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Sep 29 15 5:13 PM
1. The Mummy (Just a bit slow paced for me and not enough thrill in it. A creepy film but I feel there could be more)
2. Bride of Frankenstein (As someone noted above, this may be shocking to some. Just feel it gets a lot more credit than due. Excellent sequel and film, but I've always personally felt the first one is better. I've watched both back to back twice and both times thought so. Also I get irritated when the image of Karloff in BOF is used for things pertaining to the first film)
3. Dracula's Daughter (Just doesnt grab me like it does everyone else. Good film and very gothic, just not a winner in my book)
1. House of Horrors (Again good film but just not a topper for me, not 10 at least.)
1. The Incredible Shrinking Man (Granted I really like this film. Just dont think it fits in the horror cycle that its occasionally placed in)
As far as the Creature goes, granted yes he was a killing machine but it was for the sake of survival. It's no different to a wild and/or abused animal attacking. It will attack if provoked and feels its safety is in danger. Saying you cant sympathize with the Creature is no different then saying you cant sympathize with Frankenstein's Monster. The Monster killed yet we pity him. Also if you had intruders entering your home, poisoning your waters, killing your fish friends, and shooting you with spears be enough to provoke you into attacking these intruders???????????????
I don't think it was purely for survival, at least not in the first film. The Creature rather then let the humans leave his lagoon unmolested, deliberately placed an obstacle in their path and continually prevented them from leaving and why? His Kingkongitis ( monster see pretty girl, monster become infatuated with pretty girl, monster must have pretty girl, AND kill any other male that posses threat to conquest of said girl ) was a theme copied ad nauseum in all the Creature films. Frankenstein's monster never asked to be created, just wanted to be accepted and loved, and simply wanted a friend. The monster could sense the inherent goodness in the blind hermit, shed tears for and comfort his poor old blind friend. The Creature, aside from the underwater ballet, couldn't even muster the limited pathos that Kong displayed for Ann Darrow. The Frankenstein monster was still, for all intent and purposes, still human, actually he was a lot of humans, with a brain that could be reasoned with, when he wasn't pissed off. The Creature, on the other hand, with those dead shark eyes, was a primitive inhuman beast with no concept of right and wrong, closer to the Neanderthal Man from MONSTER ON THE CAMPUS.
Sep 29 15 5:17 PM
Sep 29 15 5:38 PM
crissrudd4554 wrote:The Creature lived for over 100 billion years ALONE in an Amazon Lagoon. How's he supposed to know right and wrong???? I sympathize with the Creature because hes lonely and seeks a companion and I'm leaving it at that.
Sep 29 15 5:39 PM
Sep 29 15 5:59 PM
infinite1 wrote:crissrudd4554 wrote:The Creature lived for over 100 billion years ALONE in an Amazon Lagoon. How's he supposed to know right and wrong???? I sympathize with the Creature because hes lonely and seeks a companion and I'm leaving it at that.Well, you FIRST have to accept that he lived alone for over 100 billion years, I don't. That was neither proved or disproved in any of the films. In fact it sure looked like he was killed at the end of each film. But all this proves is that he's a one dimensional sci fi monster like ALIEN or THE THING or JAWS. He is not a multi dimensional creature like those found in Universals' thirties and forties horrors.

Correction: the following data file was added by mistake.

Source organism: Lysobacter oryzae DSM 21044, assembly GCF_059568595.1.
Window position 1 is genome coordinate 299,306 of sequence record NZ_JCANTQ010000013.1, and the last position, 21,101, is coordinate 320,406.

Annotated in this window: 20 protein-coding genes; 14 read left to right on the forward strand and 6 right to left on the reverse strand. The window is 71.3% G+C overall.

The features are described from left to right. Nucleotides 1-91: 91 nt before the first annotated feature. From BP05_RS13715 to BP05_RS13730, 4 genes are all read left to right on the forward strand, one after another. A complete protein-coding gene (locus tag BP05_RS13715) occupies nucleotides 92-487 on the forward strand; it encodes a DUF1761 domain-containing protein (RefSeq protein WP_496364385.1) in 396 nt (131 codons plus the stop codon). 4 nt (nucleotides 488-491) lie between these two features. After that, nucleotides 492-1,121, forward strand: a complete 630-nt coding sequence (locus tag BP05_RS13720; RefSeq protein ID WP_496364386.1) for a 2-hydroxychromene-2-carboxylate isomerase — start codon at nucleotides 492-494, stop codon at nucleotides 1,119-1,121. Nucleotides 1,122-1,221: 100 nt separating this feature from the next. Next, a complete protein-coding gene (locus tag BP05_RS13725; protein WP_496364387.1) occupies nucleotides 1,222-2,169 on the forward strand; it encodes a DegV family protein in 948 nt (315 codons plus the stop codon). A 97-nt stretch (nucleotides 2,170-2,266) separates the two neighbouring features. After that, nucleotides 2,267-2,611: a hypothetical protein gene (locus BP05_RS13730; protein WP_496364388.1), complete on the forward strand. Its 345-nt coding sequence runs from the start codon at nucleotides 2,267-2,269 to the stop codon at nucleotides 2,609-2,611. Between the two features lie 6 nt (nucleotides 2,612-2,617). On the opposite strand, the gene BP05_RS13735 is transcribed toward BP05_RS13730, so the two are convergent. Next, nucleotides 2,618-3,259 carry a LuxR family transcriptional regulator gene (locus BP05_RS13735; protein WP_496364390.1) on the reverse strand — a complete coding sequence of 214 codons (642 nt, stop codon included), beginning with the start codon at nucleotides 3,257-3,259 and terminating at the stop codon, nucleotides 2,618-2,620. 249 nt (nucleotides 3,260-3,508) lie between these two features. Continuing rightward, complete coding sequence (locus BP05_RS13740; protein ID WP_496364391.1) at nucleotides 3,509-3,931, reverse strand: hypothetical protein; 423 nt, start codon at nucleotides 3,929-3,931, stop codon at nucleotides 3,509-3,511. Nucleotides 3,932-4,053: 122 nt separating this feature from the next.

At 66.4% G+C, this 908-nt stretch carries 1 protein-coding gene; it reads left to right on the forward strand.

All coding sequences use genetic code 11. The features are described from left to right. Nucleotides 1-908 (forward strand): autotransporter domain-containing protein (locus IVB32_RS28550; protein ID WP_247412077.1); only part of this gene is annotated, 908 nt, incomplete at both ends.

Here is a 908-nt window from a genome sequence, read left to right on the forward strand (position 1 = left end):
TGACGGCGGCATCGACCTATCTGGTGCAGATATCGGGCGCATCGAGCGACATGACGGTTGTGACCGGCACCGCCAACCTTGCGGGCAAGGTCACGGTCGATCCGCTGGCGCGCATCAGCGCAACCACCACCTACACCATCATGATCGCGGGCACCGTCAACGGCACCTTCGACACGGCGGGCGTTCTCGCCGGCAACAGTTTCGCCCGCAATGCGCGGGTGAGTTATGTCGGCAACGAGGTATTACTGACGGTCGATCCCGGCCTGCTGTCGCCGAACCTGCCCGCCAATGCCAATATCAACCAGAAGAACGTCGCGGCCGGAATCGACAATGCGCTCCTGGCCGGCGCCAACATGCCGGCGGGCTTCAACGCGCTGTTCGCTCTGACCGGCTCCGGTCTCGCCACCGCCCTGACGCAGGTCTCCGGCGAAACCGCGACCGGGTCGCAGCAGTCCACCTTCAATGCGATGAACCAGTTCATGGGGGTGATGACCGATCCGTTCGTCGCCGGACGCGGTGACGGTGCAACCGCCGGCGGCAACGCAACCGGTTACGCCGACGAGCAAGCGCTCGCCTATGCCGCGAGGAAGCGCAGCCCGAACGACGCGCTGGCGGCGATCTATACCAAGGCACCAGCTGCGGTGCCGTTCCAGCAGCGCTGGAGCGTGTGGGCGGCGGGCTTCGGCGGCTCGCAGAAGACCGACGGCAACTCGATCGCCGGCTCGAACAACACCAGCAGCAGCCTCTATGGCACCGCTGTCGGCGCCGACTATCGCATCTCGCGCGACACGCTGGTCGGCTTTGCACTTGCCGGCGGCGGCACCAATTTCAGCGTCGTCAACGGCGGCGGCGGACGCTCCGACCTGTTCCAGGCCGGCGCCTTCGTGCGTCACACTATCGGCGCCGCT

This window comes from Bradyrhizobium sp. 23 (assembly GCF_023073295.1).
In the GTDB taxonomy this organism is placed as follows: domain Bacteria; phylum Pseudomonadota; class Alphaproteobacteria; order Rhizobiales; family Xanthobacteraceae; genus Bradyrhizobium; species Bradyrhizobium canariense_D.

Sep 29 15 6:29 PM
cjh5801 wrote:I think the Creature elicits a great deal of sympathy, for me, anyway.
Richard Denning's character is despicable and seeks to exploit him for merely existing. He's held in a small cage under stressful and potentially inhumane conditions. He's relentlessly harassed.
Maybe some here have trouble feeling empathy for him because as a "fish" he's so far removed from mammals that they are unable to identify with him? I don't think he's that much different than the rest of Universal's sympathetic monsters.
Sep 29 15 7:40 PM
crissrudd4554 wrote:The Creature lived for over 100 billion years ALONE in an Amazon Lagoon. How's he supposed to know right and wrong???? On second thought Im not arguing this. The whole discussion about Henry Hull in the Werewolf of London thread was enough. I sympathize with the Creature because hes lonely and seeks a companion and I'm leaving it at that.
Sep 29 15 7:43 PM
Sep 29 15 8:00 PM
Sep 29 15 8:44 PM
Dear Mr. Rudd,
Congratulations for having a definitive opinion and supporting it with evidence.
Sometimes, contributors can be a little too touchy, and become discomfited too easily.
A few threads have even been eliminated if the discussion warms up just a little.
I have sent and received several "Is it something I said?" messages in the course of championing one's cause.
Stand tall and impress your discussants with the power of a sturdy claim well-argued!
Andy in Vancouver.
Sep 29 15 9:31 PM
Sep 29 15 11:57 PM
Sep 30 15 12:26 AM
Sep 30 15 12:55 AM
Oct 3 15 5:53 PM
Oct 3 15 6:03 PM
Casey62 wrote:Titles I feel are overrated (still like 'em, though):
1930's: SON OF FRANKENSTEIN
It feels too long. Karloff's monster is reduced to a stooge for Lugosi's Ygor.
1940's: THE MUMMY'S HAND
Too light hearted until the Mummy shows up. My favorite Kharis entry is THE MUMMY'S CURSE.
1950's: THIS ISLAND EARTH
More sci-fi than horror, but overrated nonetheless. Too talky until the climax.
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